CockroachDB boosts automation in distributed SQL database
The database vendor has updated its CockroachDB platform with features to enable users to more reliably scale and control operations to meet data demands.
Distributed SQL database vendor Cockroach Labs has updated its CockroachDB database with new automation and scalability features.
CockroachDB 22.1 became generally available on May 24 and is the first major update for the database since the CockroachDB 21.2 release in November 2021.
Based in New York, Cockroach Labs has raised $633 million in venture capital, including a $160 million round in January 2021. The basic idea behind CockroachDB is to enable a distributed and highly resilient database that can't easily fail or die, much like how it's hard to kill a cockroach in the physical world.
The CockroachDB 22.1 update integrates a new administrative API that aims to make it easier for developers to programmatically access the database in DevOps and automation tools. The new update also includes more visibility into database operations to improve performance and operational efficiency.
The market for distributed SQL databases is growing as vendors look to help organizations scale out deployments. Among the key players competing in the market is distributed SQL database vendor Yugabyte, which raised $188 million in October 2021. Google recently released its AlloyDB database as a new entrant in the niche.
AlloyDB, Yugabyte and CockroachDB all have varying degrees of compatibility with the open source PostgreSQL database. A gap that CockroachDB has said it is working to fill is enabling even more PostgreSQL compatibility.
CockroachDB users set to employ distributed SQL database updates
Among CockroachDB's users is digital product development firm RapidOps, based in Charlotte, N.C., which uses the distributed SQL database to power its Salesmate custom sales platform.
Dipesh PatelCo-founder and CTO, RapidOps
The company started out using MySQL, but that database wasn't able to scale to meet the demands of Salesmate as usage grew, said Dipesh Patel, CTO and co-founder of RapidOps.
CockroachDB now serves as a system of record for Salesmate because it addresses the company's needs in a distributed database that includes horizontal scaling capabilities, efficient backup and restore processes. It also includes the ability to tie data to a specific geographic location, Patel said.
A key challenge for Patel is enabling automation across the RapidOps environment, which wasn't quite as easy as he said he might have wanted in previous releases of CockroachDB.
"When it comes to 22.1 specifically, we are most excited about the new API because it will enable our engineering teams to programmatically control the provisioning, scaling and monitoring of our clusters," Patel said.
CockroachDB 22.1 distributed SQL database adds admission control
One of the capabilities in the CockroachDB 22.1 update is a feature the vendor calls admission control.
Admission control was available as a preview in an earlier release, but it wasn't turned on by default, said Peter Mattis, CTO and co-founder of Cockroach Labs.
The capability is important because it allows the system to automatically deprioritize certain operations when it gets overloaded. A system can get overloaded for a number of reasons, including bugs in software that cause resource contention or a database operation failure.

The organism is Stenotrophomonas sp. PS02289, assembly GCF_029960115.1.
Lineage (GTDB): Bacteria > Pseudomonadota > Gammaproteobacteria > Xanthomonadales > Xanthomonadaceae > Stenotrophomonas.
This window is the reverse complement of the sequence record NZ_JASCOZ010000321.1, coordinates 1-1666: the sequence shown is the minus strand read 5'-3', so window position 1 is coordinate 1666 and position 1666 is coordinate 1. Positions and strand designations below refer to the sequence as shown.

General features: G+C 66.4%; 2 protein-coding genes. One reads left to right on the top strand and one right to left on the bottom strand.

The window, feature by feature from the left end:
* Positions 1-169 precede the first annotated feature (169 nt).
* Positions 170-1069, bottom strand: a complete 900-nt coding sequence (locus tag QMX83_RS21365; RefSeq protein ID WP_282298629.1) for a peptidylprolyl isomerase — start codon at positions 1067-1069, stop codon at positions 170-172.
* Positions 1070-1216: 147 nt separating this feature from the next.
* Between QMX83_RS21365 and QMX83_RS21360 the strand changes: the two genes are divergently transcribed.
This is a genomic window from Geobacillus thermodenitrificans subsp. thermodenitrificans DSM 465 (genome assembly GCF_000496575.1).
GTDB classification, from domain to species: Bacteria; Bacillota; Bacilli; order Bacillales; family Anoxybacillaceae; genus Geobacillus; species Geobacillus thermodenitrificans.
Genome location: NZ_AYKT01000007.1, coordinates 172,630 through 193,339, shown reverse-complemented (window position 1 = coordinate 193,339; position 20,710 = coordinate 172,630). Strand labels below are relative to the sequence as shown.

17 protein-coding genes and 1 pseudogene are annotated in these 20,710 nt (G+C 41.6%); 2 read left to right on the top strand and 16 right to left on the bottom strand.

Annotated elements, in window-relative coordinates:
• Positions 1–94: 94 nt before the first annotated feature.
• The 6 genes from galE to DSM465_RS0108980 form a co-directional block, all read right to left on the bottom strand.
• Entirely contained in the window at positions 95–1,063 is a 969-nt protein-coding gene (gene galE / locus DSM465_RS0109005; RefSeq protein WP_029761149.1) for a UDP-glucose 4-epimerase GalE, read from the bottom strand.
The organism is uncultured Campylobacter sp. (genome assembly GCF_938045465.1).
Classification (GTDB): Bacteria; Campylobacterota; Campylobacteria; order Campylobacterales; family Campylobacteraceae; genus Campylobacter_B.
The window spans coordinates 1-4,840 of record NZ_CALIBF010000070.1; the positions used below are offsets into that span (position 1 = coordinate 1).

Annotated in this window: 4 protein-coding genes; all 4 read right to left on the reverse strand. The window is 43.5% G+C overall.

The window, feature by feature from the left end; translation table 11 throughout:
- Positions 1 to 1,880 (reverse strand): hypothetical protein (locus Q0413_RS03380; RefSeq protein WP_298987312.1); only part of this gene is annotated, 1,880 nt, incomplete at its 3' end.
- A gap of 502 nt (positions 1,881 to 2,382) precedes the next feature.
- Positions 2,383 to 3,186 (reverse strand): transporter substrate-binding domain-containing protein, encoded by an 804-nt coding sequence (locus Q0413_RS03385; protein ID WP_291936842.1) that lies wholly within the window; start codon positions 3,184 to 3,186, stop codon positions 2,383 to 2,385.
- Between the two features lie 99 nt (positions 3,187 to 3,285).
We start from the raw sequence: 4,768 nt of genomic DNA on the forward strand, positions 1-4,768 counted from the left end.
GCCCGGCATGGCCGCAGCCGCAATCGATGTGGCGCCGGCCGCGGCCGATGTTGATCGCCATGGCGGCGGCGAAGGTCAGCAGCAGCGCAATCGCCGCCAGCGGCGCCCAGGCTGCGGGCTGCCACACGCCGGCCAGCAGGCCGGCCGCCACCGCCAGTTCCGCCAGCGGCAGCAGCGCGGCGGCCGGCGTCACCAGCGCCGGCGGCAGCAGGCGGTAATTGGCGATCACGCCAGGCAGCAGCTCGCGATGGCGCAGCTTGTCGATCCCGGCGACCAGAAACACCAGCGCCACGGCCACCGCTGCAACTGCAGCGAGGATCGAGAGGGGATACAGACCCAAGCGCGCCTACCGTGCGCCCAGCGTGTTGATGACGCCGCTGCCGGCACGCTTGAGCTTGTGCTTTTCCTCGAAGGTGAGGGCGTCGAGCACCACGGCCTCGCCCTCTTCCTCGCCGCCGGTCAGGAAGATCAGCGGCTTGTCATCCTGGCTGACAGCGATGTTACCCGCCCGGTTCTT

Admission control works by providing the ability to delay database operations like a schema change when the overload condition is triggered, in order to give higher priority to maintaining availability and performance for the database as a whole.
The CockroachDB 22.1 distributed SQL database, in addition to turning on admission control by default, provides configurable quality-of-service options for running workloads.
"If you have multiple microservices running on a cluster, you can prioritize the traffic of one of those microservices over another," Mattis said.
Time-to-Live capabilities bring new data management option
One of the more esoteric, yet significant, features in CockroachDB 22.1 is a capability known as Time to Live (TTL), which specifies how long a given row or data entry should exist in the database before it is deleted.
"It's very common that you have a table that you want to insert into and the data is only useful for some period of time, " Mattis explained. "Maybe the data is only useful for a week, and then a report is run and then the data is no longer useful."
Before the CockroachDB 22.1 distributed SQL database update, users had to manually delete the old data or write a custom script to remove data that was no longer useful. With TTL, users can now automatically have older data removed.
But deleting data with TTL also uses resiliency capabilities in the database, just in case the data that was removed is needed at some future point, with a feature called multi-version concurrency control, Mattis said.
"So when you delete a piece of data, it still exists for a period of time," he said.
Filling the PostgreSQL compatibility gap in the future
A key goal for Cockroach Labs is to create as much compatibility as possible with the open source PostgreSQL database.
One missing piece is support for user-defined functions, which enable users to execute custom operation on data inside a SQL query, such as a data transformation.
"We strive for full Postgres compatibility, and we're gradually approaching it," Mattis said.